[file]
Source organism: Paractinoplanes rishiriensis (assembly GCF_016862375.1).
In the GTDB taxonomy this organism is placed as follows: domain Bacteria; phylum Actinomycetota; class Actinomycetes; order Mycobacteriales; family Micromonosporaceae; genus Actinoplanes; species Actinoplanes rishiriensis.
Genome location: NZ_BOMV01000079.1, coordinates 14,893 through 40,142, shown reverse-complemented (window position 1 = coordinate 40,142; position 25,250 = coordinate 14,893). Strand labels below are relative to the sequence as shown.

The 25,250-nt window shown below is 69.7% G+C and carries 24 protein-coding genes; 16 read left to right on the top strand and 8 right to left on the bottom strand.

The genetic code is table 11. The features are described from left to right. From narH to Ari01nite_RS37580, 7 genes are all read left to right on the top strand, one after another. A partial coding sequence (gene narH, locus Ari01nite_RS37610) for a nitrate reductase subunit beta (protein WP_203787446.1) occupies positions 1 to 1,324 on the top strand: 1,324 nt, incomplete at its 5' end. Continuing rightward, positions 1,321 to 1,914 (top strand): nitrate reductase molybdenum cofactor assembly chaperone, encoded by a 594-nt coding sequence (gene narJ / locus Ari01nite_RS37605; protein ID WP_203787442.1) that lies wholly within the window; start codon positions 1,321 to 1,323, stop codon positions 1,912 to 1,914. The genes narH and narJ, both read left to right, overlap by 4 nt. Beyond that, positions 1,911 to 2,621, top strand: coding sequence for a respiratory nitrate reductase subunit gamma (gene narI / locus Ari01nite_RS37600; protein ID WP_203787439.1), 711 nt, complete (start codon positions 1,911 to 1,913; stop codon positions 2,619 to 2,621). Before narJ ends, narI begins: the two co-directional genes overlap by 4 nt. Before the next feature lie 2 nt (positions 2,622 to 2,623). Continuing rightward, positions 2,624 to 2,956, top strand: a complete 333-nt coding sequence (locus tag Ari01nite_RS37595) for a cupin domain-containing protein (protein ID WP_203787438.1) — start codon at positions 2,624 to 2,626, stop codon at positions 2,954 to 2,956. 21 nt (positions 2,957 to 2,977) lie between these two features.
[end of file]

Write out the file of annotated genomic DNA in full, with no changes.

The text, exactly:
Source organism: Paractinoplanes rishiriensis (assembly GCF_016862375.1).
In the GTDB taxonomy this organism is placed as follows: domain Bacteria; phylum Actinomycetota; class Actinomycetes; order Mycobacteriales; family Micromonosporaceae; genus Actinoplanes; species Actinoplanes rishiriensis.
Genome location: NZ_BOMV01000079.1, coordinates 14,893 through 40,142, shown reverse-complemented (window position 1 = coordinate 40,142; position 25,250 = coordinate 14,893). Strand labels below are relative to the sequence as shown.

The 25,250-nt window shown below is 69.7% G+C and carries 24 protein-coding genes; 16 read left to right on the top strand and 8 right to left on the bottom strand.

The genetic code is table 11. The features are described from left to right. From narH to Ari01nite_RS37580, 7 genes are all read left to right on the top strand, one after another. A partial coding sequence (gene narH, locus Ari01nite_RS37610) for a nitrate reductase subunit beta (protein WP_203787446.1) occupies positions 1 to 1,324 on the top strand: 1,324 nt, incomplete at its 5' end. Continuing rightward, positions 1,321 to 1,914 (top strand): nitrate reductase molybdenum cofactor assembly chaperone, encoded by a 594-nt coding sequence (gene narJ / locus Ari01nite_RS37605; protein ID WP_203787442.1) that lies wholly within the window; start codon positions 1,321 to 1,323, stop codon positions 1,912 to 1,914. The genes narH and narJ, both read left to right, overlap by 4 nt. Beyond that, positions 1,911 to 2,621, top strand: coding sequence for a respiratory nitrate reductase subunit gamma (gene narI / locus Ari01nite_RS37600; protein ID WP_203787439.1), 711 nt, complete (start codon positions 1,911 to 1,913; stop codon positions 2,619 to 2,621). Before narJ ends, narI begins: the two co-directional genes overlap by 4 nt. Before the next feature lie 2 nt (positions 2,622 to 2,623). Continuing rightward, positions 2,624 to 2,956, top strand: a complete 333-nt coding sequence (locus tag Ari01nite_RS37595) for a cupin domain-containing protein (protein ID WP_203787438.1) — start codon at positions 2,624 to 2,626, stop codon at positions 2,954 to 2,956. 21 nt (positions 2,957 to 2,977) lie between these two features.